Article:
Bad Bad Hats w/ Elly H.
The Mill — Thursday, April 25 at 8 p.m.; tickets $10-12
Revival Clothing Store — Saturday, April 27 at 7 p.m.
Moco Game Room and Hot Dog Bar (Cedar Rapids) — Saturday, May 4 at 7:30 p.m.
It’s an overcast Friday afternoon, and I’m on the verge of running late for my interview with Iowa City’s own singing/songwriting college senior, Elly Hofmaier. As I preemptively draft an apology text, she beats me to the punch with a reassuring “take your time!” The effort only spurs me to walk faster, because time is incredibly tight for Hofmaier. I rush in to MELK, where Hofmaier and her boyfriend Patrick sit shoulder-to-shoulder at a booth discussing and demonstrating the importance of eating breakfast cereal before it gets too soggy. Between spoonfuls they provide me with defenses for their choices of sugary breakfast fare and non-dairy milk alternatives. They sit surrounded by their peeled-back outer layers like two blooming onions prepared for the indecisive weather between seasons.
Once finished with her breakfast-for-lunch, Hofmaier runs me through the agenda for her weekend. The hectic schedule consists of band practices, gigs and a departure for SXSW with the University of Iowa’s SCOPE Productions, which she leads as general manager. On top of that and her coursework, Hofmaier is also an active contributor to the student-run FOOLS Magazine, where she writes about music and culture. Outside of school, Hofmaier lends her voice to several musical acts including (but not limited to) Elizabeth Moen, Anthony Worden and the Illiterati, the Johnson County Landmark Jazz Band and her own project: Elly H.
“My music is powerful. Definitely. Powerful and colorful. Raw and literal,” Hofmaier says. “That’s the number one thing I try to do. Loud guitar. Loud singing. Even in the quiet parts, I try to make things powerful.”
Like other diploma-seeking seniors, Hofmaier’s final semester is simultaneously a dead sprint to finish her necessary coursework and an effort to lock down jobs and internships for when she’s flung into the post-grad world.
“I’m actually terrified,” Hofmaier says, smiling through her spoon. “I don’t know what’s after graduation. It’s just in my nature that if I’m not moving and doing things constantly, I freak.”
Unlike her peers, she also has to keep up with the increasing momentum of a musical career that kicked off in late summer of 2018. Prior to booking gigs as Elly H., and occasionally performing with her backing band, the Sexy Boys, Hofmaier’s musicianship existed primarily on social media and in the form of small solo shows. It was on her personal social media accounts that she would upload the soulful covers and original songs that eventually caught the attention of her fellow Iowa artist Elizabeth Moen.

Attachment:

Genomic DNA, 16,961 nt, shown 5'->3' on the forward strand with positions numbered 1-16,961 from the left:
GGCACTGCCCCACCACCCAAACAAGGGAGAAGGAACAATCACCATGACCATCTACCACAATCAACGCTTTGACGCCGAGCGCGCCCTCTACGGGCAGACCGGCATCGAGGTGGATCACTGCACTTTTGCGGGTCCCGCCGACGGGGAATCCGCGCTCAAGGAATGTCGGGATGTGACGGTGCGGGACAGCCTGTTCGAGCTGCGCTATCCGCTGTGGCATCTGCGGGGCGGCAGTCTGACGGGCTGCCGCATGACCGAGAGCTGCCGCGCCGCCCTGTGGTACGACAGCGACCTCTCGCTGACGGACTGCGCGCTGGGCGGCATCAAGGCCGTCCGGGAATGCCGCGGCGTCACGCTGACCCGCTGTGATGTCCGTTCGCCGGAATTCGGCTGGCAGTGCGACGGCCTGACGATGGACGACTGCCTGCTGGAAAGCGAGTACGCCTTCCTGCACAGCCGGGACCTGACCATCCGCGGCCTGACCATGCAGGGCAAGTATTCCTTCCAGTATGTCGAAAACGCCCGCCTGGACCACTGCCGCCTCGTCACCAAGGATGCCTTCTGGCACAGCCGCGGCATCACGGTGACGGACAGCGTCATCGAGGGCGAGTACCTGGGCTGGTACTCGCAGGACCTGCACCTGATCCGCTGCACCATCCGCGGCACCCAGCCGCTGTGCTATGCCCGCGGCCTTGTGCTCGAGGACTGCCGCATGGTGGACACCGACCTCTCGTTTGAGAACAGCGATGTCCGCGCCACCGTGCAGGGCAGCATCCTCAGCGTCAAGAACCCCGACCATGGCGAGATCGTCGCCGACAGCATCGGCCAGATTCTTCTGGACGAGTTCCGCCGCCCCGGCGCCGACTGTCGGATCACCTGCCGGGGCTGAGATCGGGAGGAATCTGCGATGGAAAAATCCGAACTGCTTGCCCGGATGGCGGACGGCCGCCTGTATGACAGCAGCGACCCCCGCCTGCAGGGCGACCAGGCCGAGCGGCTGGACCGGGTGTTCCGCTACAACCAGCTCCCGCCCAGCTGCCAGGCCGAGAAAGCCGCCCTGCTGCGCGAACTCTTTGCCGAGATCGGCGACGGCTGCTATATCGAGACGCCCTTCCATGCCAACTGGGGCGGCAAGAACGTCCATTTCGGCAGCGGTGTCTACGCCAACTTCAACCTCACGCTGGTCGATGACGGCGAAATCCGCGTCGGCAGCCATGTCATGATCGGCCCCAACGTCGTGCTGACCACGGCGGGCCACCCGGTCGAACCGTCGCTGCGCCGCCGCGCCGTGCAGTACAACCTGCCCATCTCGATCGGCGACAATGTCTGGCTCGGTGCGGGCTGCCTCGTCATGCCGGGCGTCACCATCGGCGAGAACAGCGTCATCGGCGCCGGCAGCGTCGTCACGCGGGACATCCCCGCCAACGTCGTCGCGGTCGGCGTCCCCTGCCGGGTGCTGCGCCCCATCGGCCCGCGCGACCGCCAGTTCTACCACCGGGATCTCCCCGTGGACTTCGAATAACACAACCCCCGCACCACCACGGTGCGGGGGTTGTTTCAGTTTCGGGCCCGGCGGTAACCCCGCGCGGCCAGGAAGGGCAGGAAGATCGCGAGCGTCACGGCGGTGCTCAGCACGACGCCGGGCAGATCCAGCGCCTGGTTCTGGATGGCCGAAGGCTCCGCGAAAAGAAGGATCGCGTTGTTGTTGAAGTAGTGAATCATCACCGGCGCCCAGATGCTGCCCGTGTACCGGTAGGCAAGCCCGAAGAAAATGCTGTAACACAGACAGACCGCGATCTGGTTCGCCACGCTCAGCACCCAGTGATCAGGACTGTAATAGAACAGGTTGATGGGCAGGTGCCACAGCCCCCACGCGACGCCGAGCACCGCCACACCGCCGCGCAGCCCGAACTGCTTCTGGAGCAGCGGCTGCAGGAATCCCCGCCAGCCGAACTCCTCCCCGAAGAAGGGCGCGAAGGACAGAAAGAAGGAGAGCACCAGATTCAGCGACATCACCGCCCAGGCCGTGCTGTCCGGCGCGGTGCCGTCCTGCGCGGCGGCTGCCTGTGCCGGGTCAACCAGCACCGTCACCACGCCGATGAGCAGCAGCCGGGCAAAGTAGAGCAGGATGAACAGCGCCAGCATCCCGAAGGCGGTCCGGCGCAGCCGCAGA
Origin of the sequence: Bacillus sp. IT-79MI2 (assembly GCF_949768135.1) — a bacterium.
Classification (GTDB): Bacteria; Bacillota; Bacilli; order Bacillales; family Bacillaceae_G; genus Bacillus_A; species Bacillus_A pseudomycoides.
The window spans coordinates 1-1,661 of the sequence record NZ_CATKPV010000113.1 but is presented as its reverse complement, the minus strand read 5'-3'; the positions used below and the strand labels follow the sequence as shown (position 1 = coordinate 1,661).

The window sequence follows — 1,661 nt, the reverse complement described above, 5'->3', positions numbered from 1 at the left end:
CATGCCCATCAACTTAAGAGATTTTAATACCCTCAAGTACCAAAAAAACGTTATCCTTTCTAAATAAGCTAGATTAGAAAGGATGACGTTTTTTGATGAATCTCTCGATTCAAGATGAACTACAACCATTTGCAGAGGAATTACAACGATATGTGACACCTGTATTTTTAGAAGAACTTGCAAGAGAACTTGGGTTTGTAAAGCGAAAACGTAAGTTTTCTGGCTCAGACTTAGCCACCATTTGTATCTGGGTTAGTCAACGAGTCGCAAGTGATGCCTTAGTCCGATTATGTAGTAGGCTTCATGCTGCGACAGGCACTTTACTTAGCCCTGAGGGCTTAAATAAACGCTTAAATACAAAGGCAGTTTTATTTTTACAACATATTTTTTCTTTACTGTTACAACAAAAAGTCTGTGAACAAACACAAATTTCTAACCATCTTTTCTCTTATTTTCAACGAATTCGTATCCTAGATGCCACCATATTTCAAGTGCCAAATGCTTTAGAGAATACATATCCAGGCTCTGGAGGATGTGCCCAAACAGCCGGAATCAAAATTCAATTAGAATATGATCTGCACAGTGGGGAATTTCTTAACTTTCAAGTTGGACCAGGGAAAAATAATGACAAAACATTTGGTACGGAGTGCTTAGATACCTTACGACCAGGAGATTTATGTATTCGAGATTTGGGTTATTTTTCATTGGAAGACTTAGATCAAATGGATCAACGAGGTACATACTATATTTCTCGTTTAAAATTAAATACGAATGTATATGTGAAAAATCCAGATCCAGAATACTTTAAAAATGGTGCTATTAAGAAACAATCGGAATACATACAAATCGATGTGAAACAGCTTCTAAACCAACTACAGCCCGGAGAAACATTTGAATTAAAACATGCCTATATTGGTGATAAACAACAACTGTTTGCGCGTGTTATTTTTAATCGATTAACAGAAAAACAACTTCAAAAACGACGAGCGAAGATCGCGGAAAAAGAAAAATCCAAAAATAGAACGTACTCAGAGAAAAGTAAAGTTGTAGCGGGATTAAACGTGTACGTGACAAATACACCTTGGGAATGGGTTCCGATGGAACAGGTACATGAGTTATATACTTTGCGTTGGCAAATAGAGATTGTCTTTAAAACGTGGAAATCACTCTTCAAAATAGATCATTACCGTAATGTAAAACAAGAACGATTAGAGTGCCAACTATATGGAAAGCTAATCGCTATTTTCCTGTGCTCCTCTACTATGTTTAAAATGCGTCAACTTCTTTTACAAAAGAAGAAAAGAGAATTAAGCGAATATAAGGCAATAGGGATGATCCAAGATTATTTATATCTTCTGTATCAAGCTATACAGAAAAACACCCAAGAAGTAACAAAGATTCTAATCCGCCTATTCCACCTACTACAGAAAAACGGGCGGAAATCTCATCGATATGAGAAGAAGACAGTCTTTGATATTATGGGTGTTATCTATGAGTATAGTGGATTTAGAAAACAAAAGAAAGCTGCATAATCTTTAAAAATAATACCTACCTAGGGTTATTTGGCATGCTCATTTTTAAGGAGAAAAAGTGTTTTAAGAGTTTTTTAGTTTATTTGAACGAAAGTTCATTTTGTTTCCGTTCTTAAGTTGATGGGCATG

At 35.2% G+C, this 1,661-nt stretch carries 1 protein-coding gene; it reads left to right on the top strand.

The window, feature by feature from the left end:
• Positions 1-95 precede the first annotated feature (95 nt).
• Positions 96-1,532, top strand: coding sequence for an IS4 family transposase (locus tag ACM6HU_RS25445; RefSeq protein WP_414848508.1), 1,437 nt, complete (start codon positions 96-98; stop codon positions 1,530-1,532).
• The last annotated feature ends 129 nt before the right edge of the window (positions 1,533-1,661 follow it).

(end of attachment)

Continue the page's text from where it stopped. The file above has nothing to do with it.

“I interviewed her for FOOLS, so that was how I talked to her for the first time,” Elly recalls. “We had a long conversation, and then we followed each other on social media.”
Soon after that initial encounter, Hofmaier and Moen began to frequently cross paths at shows in and around Iowa City.
“She was like ‘I’ve seen you sing online; do you want to do harmonies with my band sometime?’” Hofmaier says, slamming her palms excitedly on the table. “I was like ‘Yes. Obviously. Let’s go. Anytime. Anywhere.’”
Since the school year and her musical career started, Elly H. and the Sexy Boys have supported Minneapolis-based Sister Species and Iowa-grown acts like Katie Sin, LAV.ISH, and Dana T. Hofmaier is also an alum of Circular Sessions, a music series based in Des Moines that focuses on the symbiotic relationship between music and cinematography. The series features many other acts based in the Iowa City scene.
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“Everyone’s really nice. In my experience everyone is very supportive of each other,” Hofmaier says of the scene. It’s not very competitive — like Elizabeth is supporting me, Anthony is supporting me. I also love the smaller community vibe of it. Sort-of-knowing everyone is nice.” She pauses. “I definitely wish there were more girls at shows. Like, playing.”